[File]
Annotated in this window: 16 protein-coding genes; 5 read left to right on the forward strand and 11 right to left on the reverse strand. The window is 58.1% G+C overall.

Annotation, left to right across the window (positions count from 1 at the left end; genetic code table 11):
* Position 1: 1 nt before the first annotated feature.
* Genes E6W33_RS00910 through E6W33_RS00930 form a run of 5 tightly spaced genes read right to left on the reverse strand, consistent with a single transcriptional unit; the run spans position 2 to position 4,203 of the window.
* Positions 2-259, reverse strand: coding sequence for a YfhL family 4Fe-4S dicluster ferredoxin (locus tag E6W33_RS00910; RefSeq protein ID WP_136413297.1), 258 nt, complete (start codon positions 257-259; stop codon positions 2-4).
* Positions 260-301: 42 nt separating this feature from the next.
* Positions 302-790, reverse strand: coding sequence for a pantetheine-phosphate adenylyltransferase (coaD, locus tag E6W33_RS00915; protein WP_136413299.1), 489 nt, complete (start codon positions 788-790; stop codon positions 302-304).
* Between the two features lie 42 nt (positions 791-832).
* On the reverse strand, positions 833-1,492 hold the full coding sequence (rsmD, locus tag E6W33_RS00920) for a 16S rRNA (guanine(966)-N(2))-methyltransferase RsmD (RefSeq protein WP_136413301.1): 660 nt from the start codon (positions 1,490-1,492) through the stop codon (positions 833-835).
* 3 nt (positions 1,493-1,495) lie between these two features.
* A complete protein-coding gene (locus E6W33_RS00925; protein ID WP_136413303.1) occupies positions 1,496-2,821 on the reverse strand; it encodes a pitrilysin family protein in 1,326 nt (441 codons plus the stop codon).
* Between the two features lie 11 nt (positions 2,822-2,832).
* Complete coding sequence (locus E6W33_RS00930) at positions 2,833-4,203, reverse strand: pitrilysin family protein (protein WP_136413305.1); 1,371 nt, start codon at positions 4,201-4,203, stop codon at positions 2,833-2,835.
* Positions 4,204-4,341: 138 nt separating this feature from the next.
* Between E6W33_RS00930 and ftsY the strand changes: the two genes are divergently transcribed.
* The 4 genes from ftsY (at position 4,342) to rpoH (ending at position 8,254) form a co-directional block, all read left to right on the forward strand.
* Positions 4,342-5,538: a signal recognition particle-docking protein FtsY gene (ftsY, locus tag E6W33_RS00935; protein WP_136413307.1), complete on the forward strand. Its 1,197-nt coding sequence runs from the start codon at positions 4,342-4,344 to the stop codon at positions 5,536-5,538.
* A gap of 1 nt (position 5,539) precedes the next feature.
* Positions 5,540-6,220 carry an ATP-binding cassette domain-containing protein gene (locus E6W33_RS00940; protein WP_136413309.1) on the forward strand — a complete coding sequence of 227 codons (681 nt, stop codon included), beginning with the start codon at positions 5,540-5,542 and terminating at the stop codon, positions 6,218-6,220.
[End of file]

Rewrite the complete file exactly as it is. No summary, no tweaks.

Annotated in this window: 16 protein-coding genes; 5 read left to right on the forward strand and 11 right to left on the reverse strand. The window is 58.1% G+C overall.

Annotation, left to right across the window (positions count from 1 at the left end; genetic code table 11):
* Position 1: 1 nt before the first annotated feature.
* Genes E6W33_RS00910 through E6W33_RS00930 form a run of 5 tightly spaced genes read right to left on the reverse strand, consistent with a single transcriptional unit; the run spans position 2 to position 4,203 of the window.
* Positions 2-259, reverse strand: coding sequence for a YfhL family 4Fe-4S dicluster ferredoxin (locus tag E6W33_RS00910; RefSeq protein ID WP_136413297.1), 258 nt, complete (start codon positions 257-259; stop codon positions 2-4).
* Positions 260-301: 42 nt separating this feature from the next.
* Positions 302-790, reverse strand: coding sequence for a pantetheine-phosphate adenylyltransferase (coaD, locus tag E6W33_RS00915; protein WP_136413299.1), 489 nt, complete (start codon positions 788-790; stop codon positions 302-304).
* Between the two features lie 42 nt (positions 791-832).
* On the reverse strand, positions 833-1,492 hold the full coding sequence (rsmD, locus tag E6W33_RS00920) for a 16S rRNA (guanine(966)-N(2))-methyltransferase RsmD (RefSeq protein WP_136413301.1): 660 nt from the start codon (positions 1,490-1,492) through the stop codon (positions 833-835).
* 3 nt (positions 1,493-1,495) lie between these two features.
* A complete protein-coding gene (locus E6W33_RS00925; protein ID WP_136413303.1) occupies positions 1,496-2,821 on the reverse strand; it encodes a pitrilysin family protein in 1,326 nt (441 codons plus the stop codon).
* Between the two features lie 11 nt (positions 2,822-2,832).
* Complete coding sequence (locus E6W33_RS00930) at positions 2,833-4,203, reverse strand: pitrilysin family protein (protein WP_136413305.1); 1,371 nt, start codon at positions 4,201-4,203, stop codon at positions 2,833-2,835.
* Positions 4,204-4,341: 138 nt separating this feature from the next.
* Between E6W33_RS00930 and ftsY the strand changes: the two genes are divergently transcribed.
* The 4 genes from ftsY (at position 4,342) to rpoH (ending at position 8,254) form a co-directional block, all read left to right on the forward strand.
* Positions 4,342-5,538: a signal recognition particle-docking protein FtsY gene (ftsY, locus tag E6W33_RS00935; protein WP_136413307.1), complete on the forward strand. Its 1,197-nt coding sequence runs from the start codon at positions 4,342-4,344 to the stop codon at positions 5,536-5,538.
* A gap of 1 nt (position 5,539) precedes the next feature.
* Positions 5,540-6,220 carry an ATP-binding cassette domain-containing protein gene (locus E6W33_RS00940; protein WP_136413309.1) on the forward strand — a complete coding sequence of 227 codons (681 nt, stop codon included), beginning with the start codon at positions 5,540-5,542 and terminating at the stop codon, positions 6,218-6,220.